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Kate Pringle is Partner, Litigation Department, at Freidman, Kaplan, Seiler, & Adelman, LLP, where she serves as general counsel and advises the firm on matters of conflicts and ethics. She is chair of the board’s Development Committee. Her pro bono practice includes matters involving religious organizations’ First Amendment right to conduct outreach to the homeless and representation of families before the September 11 Victim Compensation Fund. Pringle has been selected to the New York Super Lawyers list for the past five consecutive years. She has been involved in Bread for the World’s annual New York Gala to End Hunger and hosts Offerings of Letters at her church. She is member of Huguenot Memorial Church. Pringle is Presbyterian.
These fact sheets provide a snapshot of hunger and poverty in the United States and in each state plus Washington, D.C.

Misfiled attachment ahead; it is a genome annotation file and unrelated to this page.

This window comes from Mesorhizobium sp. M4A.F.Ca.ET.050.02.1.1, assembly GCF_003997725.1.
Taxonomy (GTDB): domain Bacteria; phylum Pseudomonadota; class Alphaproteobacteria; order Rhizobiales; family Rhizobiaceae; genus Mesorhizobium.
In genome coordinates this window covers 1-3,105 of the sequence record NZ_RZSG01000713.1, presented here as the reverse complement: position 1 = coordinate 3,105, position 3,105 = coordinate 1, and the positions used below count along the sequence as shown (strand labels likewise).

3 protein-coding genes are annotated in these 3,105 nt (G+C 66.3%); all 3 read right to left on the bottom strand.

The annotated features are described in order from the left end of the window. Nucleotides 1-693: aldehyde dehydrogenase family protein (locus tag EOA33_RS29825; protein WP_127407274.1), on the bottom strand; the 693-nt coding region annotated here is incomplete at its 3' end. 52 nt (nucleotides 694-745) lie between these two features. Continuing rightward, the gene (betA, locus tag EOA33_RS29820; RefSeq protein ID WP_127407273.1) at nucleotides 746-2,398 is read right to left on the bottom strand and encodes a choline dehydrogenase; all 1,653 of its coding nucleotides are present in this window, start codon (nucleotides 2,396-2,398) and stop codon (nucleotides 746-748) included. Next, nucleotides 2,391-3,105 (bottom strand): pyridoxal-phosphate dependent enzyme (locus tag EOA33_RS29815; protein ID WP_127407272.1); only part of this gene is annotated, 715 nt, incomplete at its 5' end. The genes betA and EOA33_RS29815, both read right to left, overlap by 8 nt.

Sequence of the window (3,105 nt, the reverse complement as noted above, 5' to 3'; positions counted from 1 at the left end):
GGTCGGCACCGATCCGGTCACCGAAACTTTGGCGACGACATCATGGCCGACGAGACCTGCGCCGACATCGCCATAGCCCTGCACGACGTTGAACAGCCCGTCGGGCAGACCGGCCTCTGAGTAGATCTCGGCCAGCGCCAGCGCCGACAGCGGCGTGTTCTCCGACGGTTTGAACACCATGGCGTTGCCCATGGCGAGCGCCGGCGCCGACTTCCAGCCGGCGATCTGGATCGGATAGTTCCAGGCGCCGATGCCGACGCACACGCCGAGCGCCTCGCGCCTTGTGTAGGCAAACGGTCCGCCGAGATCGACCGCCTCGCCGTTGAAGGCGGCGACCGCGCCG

We cannot end hunger in the U.S. without raising the minimum wage.
Better nutrition is a necessary component of a country’s capacity to achieve development goals such as economic growth and improved public health.
Dear Members of Congress,
As the president and Congress are preparing their plans for this year, almost 100 church leaders—from all the families of U.S. Christianity—are...
This devotional guide invites deepened relationship with and among Pan-African people and elected leaders in the mission to end hunger and poverty.
Thank you for inviting me to preach here at Duke University Chapel. And I especially want to thank the Bread for the World members who have come this morning.
Bruce Puckett urged...
Bread for the World and its partners are asking Congress to provide $250 million for global nutrition in the fiscal year 2020 budget.
In 2017, 11.8 percent of households in the U.S.—40 million people—were food-insecure, meaning that they were unsure at some point during the year about how they would provide for their next meal.